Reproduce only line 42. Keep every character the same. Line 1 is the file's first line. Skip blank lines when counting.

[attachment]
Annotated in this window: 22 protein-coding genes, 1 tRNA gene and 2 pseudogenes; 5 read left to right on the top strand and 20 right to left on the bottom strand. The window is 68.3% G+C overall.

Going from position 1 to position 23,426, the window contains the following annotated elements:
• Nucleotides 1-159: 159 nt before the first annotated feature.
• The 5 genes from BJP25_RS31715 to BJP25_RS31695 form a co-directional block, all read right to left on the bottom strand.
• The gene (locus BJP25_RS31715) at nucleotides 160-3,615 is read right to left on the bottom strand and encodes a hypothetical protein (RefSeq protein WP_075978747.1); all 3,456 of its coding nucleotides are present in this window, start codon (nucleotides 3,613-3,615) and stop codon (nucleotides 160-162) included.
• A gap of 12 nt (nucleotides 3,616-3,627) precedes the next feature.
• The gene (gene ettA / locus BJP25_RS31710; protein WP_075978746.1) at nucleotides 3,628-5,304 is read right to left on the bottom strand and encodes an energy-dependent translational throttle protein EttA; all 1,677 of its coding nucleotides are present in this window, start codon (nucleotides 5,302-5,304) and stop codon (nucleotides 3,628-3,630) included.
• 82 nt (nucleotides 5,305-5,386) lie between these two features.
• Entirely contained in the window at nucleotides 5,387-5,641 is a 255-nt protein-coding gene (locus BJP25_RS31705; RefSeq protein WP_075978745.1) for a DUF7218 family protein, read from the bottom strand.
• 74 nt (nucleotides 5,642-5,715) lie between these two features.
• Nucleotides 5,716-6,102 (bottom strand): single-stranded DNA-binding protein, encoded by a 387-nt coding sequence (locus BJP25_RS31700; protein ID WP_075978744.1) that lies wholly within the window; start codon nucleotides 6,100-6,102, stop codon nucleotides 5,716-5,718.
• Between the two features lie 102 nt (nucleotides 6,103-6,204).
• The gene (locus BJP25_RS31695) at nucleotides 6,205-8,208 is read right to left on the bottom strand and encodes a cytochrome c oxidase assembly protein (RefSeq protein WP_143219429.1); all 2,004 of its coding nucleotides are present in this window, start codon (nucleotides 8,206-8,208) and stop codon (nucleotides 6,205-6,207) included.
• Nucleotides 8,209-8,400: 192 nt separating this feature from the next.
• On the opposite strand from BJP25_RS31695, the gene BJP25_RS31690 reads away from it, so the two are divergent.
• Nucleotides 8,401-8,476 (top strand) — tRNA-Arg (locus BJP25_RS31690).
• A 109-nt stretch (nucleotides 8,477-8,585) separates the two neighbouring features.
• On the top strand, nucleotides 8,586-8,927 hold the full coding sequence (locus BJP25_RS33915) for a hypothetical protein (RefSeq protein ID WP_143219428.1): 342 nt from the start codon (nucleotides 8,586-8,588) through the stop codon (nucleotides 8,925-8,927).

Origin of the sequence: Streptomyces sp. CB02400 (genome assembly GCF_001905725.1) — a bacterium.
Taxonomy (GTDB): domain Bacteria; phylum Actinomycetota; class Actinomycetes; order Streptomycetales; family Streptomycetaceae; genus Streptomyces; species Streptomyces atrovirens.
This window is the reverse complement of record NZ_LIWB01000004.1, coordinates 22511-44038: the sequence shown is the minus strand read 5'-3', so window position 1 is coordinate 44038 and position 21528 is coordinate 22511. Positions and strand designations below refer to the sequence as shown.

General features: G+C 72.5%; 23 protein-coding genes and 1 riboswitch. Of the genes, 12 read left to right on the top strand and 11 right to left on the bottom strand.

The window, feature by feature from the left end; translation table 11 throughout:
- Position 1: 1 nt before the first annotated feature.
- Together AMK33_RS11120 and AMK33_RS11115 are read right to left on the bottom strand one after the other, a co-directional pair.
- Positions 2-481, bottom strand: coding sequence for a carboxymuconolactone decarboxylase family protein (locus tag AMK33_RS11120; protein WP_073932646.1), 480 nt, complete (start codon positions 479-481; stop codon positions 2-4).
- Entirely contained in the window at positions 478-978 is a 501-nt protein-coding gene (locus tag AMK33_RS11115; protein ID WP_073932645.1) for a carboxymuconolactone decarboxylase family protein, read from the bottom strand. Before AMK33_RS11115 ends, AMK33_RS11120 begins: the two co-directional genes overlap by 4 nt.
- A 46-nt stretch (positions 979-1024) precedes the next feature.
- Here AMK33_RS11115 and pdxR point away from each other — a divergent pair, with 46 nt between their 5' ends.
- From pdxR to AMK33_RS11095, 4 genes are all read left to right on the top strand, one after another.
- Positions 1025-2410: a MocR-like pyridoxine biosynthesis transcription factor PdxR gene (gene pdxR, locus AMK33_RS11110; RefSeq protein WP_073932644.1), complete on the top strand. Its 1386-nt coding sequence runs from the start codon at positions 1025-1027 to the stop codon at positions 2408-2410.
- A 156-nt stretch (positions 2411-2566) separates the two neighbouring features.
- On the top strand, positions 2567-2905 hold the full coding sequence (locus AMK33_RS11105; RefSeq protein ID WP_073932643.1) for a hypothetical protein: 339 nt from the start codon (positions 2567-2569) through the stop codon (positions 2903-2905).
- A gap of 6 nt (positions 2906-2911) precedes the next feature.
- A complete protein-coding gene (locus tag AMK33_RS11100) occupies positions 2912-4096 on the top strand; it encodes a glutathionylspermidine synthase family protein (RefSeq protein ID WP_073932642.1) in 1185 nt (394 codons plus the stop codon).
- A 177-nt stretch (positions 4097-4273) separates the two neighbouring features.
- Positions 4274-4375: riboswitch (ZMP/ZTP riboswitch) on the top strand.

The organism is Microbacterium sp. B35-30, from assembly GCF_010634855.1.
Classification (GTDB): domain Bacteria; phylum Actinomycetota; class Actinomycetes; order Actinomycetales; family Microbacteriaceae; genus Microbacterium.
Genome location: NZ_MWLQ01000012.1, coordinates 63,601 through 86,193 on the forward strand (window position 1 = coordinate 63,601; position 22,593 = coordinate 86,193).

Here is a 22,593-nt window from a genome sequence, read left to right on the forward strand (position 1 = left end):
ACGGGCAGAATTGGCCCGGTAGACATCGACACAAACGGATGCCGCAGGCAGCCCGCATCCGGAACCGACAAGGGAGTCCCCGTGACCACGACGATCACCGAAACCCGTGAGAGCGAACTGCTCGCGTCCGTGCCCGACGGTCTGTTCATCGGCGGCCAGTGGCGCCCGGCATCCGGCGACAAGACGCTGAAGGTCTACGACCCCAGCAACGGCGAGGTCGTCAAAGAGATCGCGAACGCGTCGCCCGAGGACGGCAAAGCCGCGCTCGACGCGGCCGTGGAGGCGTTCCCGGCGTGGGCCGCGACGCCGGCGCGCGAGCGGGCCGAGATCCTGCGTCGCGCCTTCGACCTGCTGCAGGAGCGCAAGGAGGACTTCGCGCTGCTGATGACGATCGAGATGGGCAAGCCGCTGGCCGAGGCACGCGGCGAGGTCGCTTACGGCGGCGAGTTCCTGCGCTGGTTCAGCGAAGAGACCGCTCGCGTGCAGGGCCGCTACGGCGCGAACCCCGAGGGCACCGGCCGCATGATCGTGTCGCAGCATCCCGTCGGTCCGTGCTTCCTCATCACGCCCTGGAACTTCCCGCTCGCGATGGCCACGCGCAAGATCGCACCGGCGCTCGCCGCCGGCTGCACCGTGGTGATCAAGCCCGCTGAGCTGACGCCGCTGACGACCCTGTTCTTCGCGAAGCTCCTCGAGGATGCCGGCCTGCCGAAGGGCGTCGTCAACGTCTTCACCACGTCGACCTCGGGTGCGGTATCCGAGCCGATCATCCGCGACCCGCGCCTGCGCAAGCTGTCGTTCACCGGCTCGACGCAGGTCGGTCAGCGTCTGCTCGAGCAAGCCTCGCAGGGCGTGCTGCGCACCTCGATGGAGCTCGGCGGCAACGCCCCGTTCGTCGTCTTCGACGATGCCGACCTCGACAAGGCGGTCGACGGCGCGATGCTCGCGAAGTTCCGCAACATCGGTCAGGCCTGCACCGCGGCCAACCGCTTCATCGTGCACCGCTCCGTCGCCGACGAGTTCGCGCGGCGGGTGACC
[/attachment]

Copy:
ACGGGCAGAATTGGCCCGGTAGACATCGACACAAACGGATGCCGCAGGCAGCCCGCATCCGGAACCGACAAGGGAGTCCCCGTGACCACGACGATCACCGAAACCCGTGAGAGCGAACTGCTCGCGTCCGTGCCCGACGGTCTGTTCATCGGCGGCCAGTGGCGCCCGGCATCCGGCGACAAGACGCTGAAGGTCTACGACCCCAGCAACGGCGAGGTCGTCAAAGAGATCGCGAACGCGTCGCCCGAGGACGGCAAAGCCGCGCTCGACGCGGCCGTGGAGGCGTTCCCGGCGTGGGCCGCGACGCCGGCGCGCGAGCGGGCCGAGATCCTGCGTCGCGCCTTCGACCTGCTGCAGGAGCGCAAGGAGGACTTCGCGCTGCTGATGACGATCGAGATGGGCAAGCCGCTGGCCGAGGCACGCGGCGAGGTCGCTTACGGCGGCGAGTTCCTGCGCTGGTTCAGCGAAGAGACCGCTCGCGTGCAGGGCCGCTACGGCGCGAACCCCGAGGGCACCGGCCGCATGATCGTGTCGCAGCATCCCGTCGGTCCGTGCTTCCTCATCACGCCCTGGAACTTCCCGCTCGCGATGGCCACGCGCAAGATCGCACCGGCGCTCGCCGCCGGCTGCACCGTGGTGATCAAGCCCGCTGAGCTGACGCCGCTGACGACCCTGTTCTTCGCGAAGCTCCTCGAGGATGCCGGCCTGCCGAAGGGCGTCGTCAACGTCTTCACCACGTCGACCTCGGGTGCGGTATCCGAGCCGATCATCCGCGACCCGCGCCTGCGCAAGCTGTCGTTCACCGGCTCGACGCAGGTCGGTCAGCGTCTGCTCGAGCAAGCCTCGCAGGGCGTGCTGCGCACCTCGATGGAGCTCGGCGGCAACGCCCCGTTCGTCGTCTTCGACGATGCCGACCTCGACAAGGCGGTCGACGGCGCGATGCTCGCGAAGTTCCGCAACATCGGTCAGGCCTGCACCGCGGCCAACCGCTTCATCGTGCACCGCTCCGTCGCCGACGAGTTCGCGCGGCGGGTGACC